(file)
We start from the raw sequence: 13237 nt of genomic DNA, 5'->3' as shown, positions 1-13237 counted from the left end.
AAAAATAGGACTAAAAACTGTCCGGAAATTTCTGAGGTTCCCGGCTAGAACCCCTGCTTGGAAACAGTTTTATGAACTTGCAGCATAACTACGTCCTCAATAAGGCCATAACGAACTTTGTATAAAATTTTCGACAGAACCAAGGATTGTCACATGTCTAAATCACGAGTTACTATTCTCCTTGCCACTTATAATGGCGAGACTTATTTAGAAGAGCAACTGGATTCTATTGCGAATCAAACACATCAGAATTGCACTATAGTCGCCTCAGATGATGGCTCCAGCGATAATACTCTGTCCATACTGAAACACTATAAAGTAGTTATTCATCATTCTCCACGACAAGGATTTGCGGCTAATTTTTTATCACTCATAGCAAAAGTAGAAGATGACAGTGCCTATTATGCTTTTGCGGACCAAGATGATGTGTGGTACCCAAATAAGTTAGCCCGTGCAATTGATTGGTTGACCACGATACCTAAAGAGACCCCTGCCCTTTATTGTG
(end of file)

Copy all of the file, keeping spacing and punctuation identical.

We start from the raw sequence: 13237 nt of genomic DNA, 5'->3' as shown, positions 1-13237 counted from the left end.
AAAAATAGGACTAAAAACTGTCCGGAAATTTCTGAGGTTCCCGGCTAGAACCCCTGCTTGGAAACAGTTTTATGAACTTGCAGCATAACTACGTCCTCAATAAGGCCATAACGAACTTTGTATAAAATTTTCGACAGAACCAAGGATTGTCACATGTCTAAATCACGAGTTACTATTCTCCTTGCCACTTATAATGGCGAGACTTATTTAGAAGAGCAACTGGATTCTATTGCGAATCAAACACATCAGAATTGCACTATAGTCGCCTCAGATGATGGCTCCAGCGATAATACTCTGTCCATACTGAAACACTATAAAGTAGTTATTCATCATTCTCCACGACAAGGATTTGCGGCTAATTTTTTATCACTCATAGCAAAAGTAGAAGATGACAGTGCCTATTATGCTTTTGCGGACCAAGATGATGTGTGGTACCCAAATAAGTTAGCCCGTGCAATTGATTGGTTGACCACGATACCTAAAGAGACCCCTGCCCTTTATTGTG